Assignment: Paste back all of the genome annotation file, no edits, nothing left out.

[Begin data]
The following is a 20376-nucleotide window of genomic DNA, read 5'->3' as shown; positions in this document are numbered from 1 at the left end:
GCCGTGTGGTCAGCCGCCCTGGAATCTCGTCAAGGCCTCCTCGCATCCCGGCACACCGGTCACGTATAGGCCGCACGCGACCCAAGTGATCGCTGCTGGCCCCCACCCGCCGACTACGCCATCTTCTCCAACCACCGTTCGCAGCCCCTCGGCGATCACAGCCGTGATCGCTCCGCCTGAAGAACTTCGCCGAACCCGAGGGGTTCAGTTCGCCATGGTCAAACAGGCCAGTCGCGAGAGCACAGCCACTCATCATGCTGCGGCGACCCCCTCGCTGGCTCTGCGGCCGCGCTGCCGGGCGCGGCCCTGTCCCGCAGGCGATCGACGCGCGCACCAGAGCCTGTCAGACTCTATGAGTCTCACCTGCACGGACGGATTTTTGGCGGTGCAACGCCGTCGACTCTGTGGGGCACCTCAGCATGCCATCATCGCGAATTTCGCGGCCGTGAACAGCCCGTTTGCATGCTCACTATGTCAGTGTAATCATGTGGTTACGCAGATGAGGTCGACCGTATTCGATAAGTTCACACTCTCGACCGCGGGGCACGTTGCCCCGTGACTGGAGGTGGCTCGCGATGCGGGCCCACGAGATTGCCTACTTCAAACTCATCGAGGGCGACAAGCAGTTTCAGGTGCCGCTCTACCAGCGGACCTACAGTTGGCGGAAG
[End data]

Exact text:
The following is a 20376-nucleotide window of genomic DNA, read 5'->3' as shown; positions in this document are numbered from 1 at the left end:
GCCGTGTGGTCAGCCGCCCTGGAATCTCGTCAAGGCCTCCTCGCATCCCGGCACACCGGTCACGTATAGGCCGCACGCGACCCAAGTGATCGCTGCTGGCCCCCACCCGCCGACTACGCCATCTTCTCCAACCACCGTTCGCAGCCCCTCGGCGATCACAGCCGTGATCGCTCCGCCTGAAGAACTTCGCCGAACCCGAGGGGTTCAGTTCGCCATGGTCAAACAGGCCAGTCGCGAGAGCACAGCCACTCATCATGCTGCGGCGACCCCCTCGCTGGCTCTGCGGCCGCGCTGCCGGGCGCGGCCCTGTCCCGCAGGCGATCGACGCGCGCACCAGAGCCTGTCAGACTCTATGAGTCTCACCTGCACGGACGGATTTTTGGCGGTGCAACGCCGTCGACTCTGTGGGGCACCTCAGCATGCCATCATCGCGAATTTCGCGGCCGTGAACAGCCCGTTTGCATGCTCACTATGTCAGTGTAATCATGTGGTTACGCAGATGAGGTCGACCGTATTCGATAAGTTCACACTCTCGACCGCGGGGCACGTTGCCCCGTGACTGGAGGTGGCTCGCGATGCGGGCCCACGAGATTGCCTACTTCAAACTCATCGAGGGCGACAAGCAGTTTCAGGTGCCGCTCTACCAGCGGACCTACAGTTGGCGGAAG